You couldn’t make it up

  20. John P Reid says:

    When labour voted against the formation of the EU years ago in the second reading of the Tory governments policy of supporting Maastricht in 92’
    It was a tie in Parliament
    Betty boothroyd the speaker a very pro EEC former Labour MP, had to vote with the government as protocol as the speaker has to have the casting vote
    So even though a boothroyd was pro the common market she had to vote against her own former party labour who had shipped to vote against Maastricht on the 2nd reading
    So if she didn’t let her votes affect the bias of her job as speaker hoe come Bercow ignored The rules voting against at the Tory amendment in Article 50 when he was speaker in 2019 too try to stop Brexit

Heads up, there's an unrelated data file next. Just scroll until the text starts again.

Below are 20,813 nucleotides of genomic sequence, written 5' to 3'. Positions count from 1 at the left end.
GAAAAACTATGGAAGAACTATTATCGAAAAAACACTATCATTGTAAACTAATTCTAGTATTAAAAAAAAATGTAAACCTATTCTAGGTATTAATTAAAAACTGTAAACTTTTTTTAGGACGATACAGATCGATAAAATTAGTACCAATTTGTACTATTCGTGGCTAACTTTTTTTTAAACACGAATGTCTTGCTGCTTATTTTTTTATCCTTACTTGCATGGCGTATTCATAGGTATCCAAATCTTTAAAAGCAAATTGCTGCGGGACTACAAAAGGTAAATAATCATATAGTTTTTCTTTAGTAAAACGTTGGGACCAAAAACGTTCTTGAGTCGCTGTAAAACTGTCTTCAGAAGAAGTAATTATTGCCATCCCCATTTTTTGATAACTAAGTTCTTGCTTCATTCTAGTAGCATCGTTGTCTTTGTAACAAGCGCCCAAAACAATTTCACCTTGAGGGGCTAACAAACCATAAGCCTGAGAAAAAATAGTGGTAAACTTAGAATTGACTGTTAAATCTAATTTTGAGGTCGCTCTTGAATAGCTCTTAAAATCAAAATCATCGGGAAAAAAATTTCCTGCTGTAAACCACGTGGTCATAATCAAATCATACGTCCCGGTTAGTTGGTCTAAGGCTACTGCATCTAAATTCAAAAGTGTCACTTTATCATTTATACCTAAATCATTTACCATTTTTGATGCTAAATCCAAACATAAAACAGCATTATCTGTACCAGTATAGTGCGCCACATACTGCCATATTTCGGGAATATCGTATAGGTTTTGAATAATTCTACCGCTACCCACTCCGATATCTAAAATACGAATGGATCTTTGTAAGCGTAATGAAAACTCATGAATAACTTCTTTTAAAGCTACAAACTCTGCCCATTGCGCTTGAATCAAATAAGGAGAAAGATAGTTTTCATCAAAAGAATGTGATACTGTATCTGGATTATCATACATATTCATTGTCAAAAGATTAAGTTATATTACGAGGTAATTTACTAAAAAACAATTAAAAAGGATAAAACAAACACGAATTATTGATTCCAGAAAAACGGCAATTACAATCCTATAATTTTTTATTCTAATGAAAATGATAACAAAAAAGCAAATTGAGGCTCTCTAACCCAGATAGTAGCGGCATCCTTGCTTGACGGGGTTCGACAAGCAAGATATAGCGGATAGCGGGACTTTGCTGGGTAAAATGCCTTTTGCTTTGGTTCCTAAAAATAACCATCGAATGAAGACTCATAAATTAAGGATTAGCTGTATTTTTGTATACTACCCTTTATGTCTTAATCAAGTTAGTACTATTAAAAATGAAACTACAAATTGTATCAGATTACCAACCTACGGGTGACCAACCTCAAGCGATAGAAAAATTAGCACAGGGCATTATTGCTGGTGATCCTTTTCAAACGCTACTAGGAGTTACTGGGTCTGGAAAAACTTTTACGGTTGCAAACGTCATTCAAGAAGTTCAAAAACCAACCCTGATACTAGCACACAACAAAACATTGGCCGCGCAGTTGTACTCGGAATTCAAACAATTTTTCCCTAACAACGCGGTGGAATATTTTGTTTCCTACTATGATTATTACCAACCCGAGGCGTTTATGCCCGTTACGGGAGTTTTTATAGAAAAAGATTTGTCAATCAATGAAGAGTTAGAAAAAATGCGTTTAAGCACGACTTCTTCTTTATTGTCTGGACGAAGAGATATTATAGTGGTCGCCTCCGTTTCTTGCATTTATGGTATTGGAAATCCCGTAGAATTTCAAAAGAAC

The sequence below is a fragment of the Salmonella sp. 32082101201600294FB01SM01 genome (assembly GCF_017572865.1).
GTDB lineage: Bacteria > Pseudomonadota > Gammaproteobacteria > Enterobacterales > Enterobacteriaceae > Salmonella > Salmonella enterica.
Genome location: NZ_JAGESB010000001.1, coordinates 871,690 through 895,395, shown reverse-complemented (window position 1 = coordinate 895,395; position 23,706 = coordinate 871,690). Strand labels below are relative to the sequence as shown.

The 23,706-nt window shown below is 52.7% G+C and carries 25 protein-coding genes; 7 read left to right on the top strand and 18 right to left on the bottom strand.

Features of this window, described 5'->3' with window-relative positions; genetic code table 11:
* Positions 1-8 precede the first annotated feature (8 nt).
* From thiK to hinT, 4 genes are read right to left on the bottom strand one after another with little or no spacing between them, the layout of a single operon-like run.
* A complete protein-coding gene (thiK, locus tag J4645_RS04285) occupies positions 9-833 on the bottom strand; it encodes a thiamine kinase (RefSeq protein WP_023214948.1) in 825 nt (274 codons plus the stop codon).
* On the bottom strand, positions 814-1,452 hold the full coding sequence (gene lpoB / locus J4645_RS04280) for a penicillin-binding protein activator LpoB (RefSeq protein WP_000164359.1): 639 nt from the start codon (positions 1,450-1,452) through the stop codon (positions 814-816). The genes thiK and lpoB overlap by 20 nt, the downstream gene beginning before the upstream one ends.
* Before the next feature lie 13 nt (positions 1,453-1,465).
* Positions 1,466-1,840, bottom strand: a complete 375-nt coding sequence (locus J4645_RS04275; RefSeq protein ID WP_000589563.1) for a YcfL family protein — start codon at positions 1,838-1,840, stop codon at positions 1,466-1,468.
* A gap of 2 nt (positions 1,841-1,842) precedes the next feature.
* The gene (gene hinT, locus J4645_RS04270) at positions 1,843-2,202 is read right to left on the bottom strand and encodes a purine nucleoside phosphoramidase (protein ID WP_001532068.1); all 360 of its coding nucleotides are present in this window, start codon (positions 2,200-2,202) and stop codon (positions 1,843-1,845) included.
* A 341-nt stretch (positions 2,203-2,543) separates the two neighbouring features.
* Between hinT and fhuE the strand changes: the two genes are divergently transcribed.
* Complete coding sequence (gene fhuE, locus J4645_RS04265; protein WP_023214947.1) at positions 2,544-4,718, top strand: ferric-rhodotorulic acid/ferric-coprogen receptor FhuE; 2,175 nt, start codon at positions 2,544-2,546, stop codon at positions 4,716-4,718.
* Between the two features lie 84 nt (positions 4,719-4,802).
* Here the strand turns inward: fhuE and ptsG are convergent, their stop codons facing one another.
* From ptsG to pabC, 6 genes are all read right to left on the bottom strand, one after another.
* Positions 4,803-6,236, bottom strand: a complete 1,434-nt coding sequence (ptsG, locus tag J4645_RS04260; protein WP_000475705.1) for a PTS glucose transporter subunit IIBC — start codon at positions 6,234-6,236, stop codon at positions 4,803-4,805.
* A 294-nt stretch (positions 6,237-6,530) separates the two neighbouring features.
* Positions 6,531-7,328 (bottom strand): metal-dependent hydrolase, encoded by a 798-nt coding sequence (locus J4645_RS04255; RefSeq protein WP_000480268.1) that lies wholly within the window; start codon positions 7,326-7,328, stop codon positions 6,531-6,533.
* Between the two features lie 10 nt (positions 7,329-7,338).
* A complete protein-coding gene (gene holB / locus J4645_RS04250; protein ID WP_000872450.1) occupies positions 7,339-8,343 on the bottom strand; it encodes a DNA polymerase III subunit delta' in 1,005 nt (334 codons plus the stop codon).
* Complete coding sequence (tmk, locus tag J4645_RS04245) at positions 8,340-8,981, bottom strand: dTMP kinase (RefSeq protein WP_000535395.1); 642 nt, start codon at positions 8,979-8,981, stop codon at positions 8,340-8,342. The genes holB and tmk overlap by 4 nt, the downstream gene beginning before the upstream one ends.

Let alone The Bullying allegations he ignored while speaker and his Monday Club ,hang Mandela T-shirt

  21. Merseymike says:

    Because most on the left agree with Stonewall, not their opponents.
    That’s the left in its broadest sense, incidentally – Lord Cashman is hardly a Corbynista!

  22. john P reid says:

    Mweseymike it was lord Cashmans lot that pressurised Corbyn into having a second referendum for remian, which lost the red wall